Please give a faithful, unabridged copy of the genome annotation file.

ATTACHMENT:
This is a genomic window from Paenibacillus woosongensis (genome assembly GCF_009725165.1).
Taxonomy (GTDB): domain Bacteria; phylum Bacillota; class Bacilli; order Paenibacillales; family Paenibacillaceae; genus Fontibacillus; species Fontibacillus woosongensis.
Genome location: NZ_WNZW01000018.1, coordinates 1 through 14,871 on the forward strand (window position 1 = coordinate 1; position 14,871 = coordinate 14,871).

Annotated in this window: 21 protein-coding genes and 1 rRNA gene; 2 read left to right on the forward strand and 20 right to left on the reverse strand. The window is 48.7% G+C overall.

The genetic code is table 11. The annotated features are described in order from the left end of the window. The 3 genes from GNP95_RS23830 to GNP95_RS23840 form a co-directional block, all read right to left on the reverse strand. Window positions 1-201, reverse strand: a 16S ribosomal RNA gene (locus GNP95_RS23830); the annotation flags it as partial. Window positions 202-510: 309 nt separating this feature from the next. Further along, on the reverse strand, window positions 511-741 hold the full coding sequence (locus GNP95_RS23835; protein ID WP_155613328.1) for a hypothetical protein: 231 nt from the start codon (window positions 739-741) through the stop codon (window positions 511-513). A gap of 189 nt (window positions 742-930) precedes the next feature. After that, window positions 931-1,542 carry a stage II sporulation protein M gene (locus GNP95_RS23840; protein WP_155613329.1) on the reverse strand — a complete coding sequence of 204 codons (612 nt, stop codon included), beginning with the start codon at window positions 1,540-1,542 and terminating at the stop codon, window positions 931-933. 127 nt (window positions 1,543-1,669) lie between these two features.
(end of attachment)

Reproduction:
This is a genomic window from Paenibacillus woosongensis (genome assembly GCF_009725165.1).
Taxonomy (GTDB): domain Bacteria; phylum Bacillota; class Bacilli; order Paenibacillales; family Paenibacillaceae; genus Fontibacillus; species Fontibacillus woosongensis.
Genome location: NZ_WNZW01000018.1, coordinates 1 through 14,871 on the forward strand (window position 1 = coordinate 1; position 14,871 = coordinate 14,871).

Annotated in this window: 21 protein-coding genes and 1 rRNA gene; 2 read left to right on the forward strand and 20 right to left on the reverse strand. The window is 48.7% G+C overall.

The genetic code is table 11. The annotated features are described in order from the left end of the window. The 3 genes from GNP95_RS23830 to GNP95_RS23840 form a co-directional block, all read right to left on the reverse strand. Window positions 1-201, reverse strand: a 16S ribosomal RNA gene (locus GNP95_RS23830); the annotation flags it as partial. Window positions 202-510: 309 nt separating this feature from the next. Further along, on the reverse strand, window positions 511-741 hold the full coding sequence (locus GNP95_RS23835; protein ID WP_155613328.1) for a hypothetical protein: 231 nt from the start codon (window positions 739-741) through the stop codon (window positions 511-513). A gap of 189 nt (window positions 742-930) precedes the next feature. After that, window positions 931-1,542 carry a stage II sporulation protein M gene (locus GNP95_RS23840; protein WP_155613329.1) on the reverse strand — a complete coding sequence of 204 codons (612 nt, stop codon included), beginning with the start codon at window positions 1,540-1,542 and terminating at the stop codon, window positions 931-933. 127 nt (window positions 1,543-1,669) lie between these two features.